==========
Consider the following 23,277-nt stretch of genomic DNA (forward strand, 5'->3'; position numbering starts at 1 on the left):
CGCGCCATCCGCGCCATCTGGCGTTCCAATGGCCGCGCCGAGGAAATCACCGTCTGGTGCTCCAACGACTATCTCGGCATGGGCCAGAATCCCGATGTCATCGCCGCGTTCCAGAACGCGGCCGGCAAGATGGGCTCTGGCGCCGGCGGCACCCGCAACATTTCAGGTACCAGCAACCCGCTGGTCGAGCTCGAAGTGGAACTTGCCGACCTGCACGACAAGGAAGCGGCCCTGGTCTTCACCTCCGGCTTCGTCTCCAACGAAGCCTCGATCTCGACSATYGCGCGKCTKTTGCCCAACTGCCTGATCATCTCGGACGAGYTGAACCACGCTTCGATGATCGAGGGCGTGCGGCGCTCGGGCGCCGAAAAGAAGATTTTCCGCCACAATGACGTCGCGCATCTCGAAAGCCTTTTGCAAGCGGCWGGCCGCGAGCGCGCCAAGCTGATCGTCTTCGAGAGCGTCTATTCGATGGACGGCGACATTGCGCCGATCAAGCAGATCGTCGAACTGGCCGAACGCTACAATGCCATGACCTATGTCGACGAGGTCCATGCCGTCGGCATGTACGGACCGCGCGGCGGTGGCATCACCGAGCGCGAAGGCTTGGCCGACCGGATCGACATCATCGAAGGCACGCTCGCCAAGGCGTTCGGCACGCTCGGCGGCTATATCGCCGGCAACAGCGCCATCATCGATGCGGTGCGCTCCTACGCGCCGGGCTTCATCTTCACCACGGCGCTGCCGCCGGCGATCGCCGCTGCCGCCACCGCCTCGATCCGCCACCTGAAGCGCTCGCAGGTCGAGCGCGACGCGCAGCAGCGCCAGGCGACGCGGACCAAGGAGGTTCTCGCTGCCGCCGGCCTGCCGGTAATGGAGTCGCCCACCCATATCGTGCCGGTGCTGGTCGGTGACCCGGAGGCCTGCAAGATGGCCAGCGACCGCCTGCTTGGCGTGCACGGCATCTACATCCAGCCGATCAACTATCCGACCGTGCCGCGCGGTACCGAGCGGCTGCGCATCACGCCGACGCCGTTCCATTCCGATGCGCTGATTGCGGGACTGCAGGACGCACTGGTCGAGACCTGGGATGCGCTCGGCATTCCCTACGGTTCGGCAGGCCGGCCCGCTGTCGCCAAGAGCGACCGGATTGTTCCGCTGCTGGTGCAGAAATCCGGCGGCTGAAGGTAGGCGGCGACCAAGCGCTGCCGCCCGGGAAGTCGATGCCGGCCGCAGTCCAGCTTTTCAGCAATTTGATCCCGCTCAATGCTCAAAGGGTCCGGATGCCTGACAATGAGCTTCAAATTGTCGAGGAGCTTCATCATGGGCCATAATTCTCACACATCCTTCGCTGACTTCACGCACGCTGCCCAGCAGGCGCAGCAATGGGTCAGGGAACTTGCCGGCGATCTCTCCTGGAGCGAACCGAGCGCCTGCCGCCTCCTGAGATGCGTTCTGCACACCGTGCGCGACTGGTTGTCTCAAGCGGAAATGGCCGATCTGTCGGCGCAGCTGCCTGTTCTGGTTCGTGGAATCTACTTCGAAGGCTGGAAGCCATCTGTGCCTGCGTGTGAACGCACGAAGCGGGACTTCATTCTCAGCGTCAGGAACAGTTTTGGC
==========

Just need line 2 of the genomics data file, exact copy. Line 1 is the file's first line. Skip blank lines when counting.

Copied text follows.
CGCGCCATCCGCGCCATCTGGCGTTCCAATGGCCGCGCCGAGGAAATCACCGTCTGGTGCTCCAACGACTATCTCGGCATGGGCCAGAATCCCGATGTCATCGCCGCGTTCCAGAACGCGGCCGGCAAGATGGGCTCTGGCGCCGGCGGCACCCGCAACATTTCAGGTACCAGCAACCCGCTGGTCGAGCTCGAAGTGGAACTTGCCGACCTGCACGACAAGGAAGCGGCCCTGGTCTTCACCTCCGGCTTCGTCTCCAACGAAGCCTCGATCTCGACSATYGCGCGKCTKTTGCCCAACTGCCTGATCATCTCGGACGAGYTGAACCACGCTTCGATGATCGAGGGCGTGCGGCGCTCGGGCGCCGAAAAGAAGATTTTCCGCCACAATGACGTCGCGCATCTCGAAAGCCTTTTGCAAGCGGCWGGCCGCGAGCGCGCCAAGCTGATCGTCTTCGAGAGCGTCTATTCGATGGACGGCGACATTGCGCCGATCAAGCAGATCGTCGAACTGGCCGAACGCTACAATGCCATGACCTATGTCGACGAGGTCCATGCCGTCGGCATGTACGGACCGCGCGGCGGTGGCATCACCGAGCGCGAAGGCTTGGCCGACCGGATCGACATCATCGAAGGCACGCTCGCCAAGGCGTTCGGCACGCTCGGCGGCTATATCGCCGGCAACAGCGCCATCATCGATGCGGTGCGCTCCTACGCGCCGGGCTTCATCTTCACCACGGCGCTGCCGCCGGCGATCGCCGCTGCCGCCACCGCCTCGATCCGCCACCTGAAGCGCTCGCAGGTCGAGCGCGACGCGCAGCAGCGCCAGGCGACGCGGACCAAGGAGGTTCTCGCTGCCGCCGGCCTGCCGGTAATGGAGTCGCCCACCCATATCGTGCCGGTGCTGGTCGGTGACCCGGAGGCCTGCAAGATGGCCAGCGACCGCCTGCTTGGCGTGCACGGCATCTACATCCAGCCGATCAACTATCCGACCGTGCCGCGCGGTACCGAGCGGCTGCGCATCACGCCGACGCCGTTCCATTCCGATGCGCTGATTGCGGGACTGCAGGACGCACTGGTCGAGACCTGGGATGCGCTCGGCATTCCCTACGGTTCGGCAGGCCGGCCCGCTGTCGCCAAGAGCGACCGGATTGTTCCGCTGCTGGTGCAGAAATCCGGCGGCTGAAGGTAGGCGGCGACCAAGCGCTGCCGCCCGGGAAGTCGATGCCGGCCGCAGTCCAGCTTTTCAGCAATTTGATCCCGCTCAATGCTCAAAGGGTCCGGATGCCTGACAATGAGCTTCAAATTGTCGAGGAGCTTCATCATGGGCCATAATTCTCACACATCCTTCGCTGACTTCACGCACGCTGCCCAGCAGGCGCAGCAATGGGTCAGGGAACTTGCCGGCGATCTCTCCTGGAGCGAACCGAGCGCCTGCCGCCTCCTGAGATGCGTTCTGCACACCGTGCGCGACTGGTTGTCTCAAGCGGAAATGGCCGATCTGTCGGCGCAGCTGCCTGTTCTGGTTCGTGGAATCTACTTCGAAGGCTGGAAGCCATCTGTGCCTGCGTGTGAACGCACGAAGCGGGACTTCATTCTCAGCGTCAGGAACAGTTTTGGC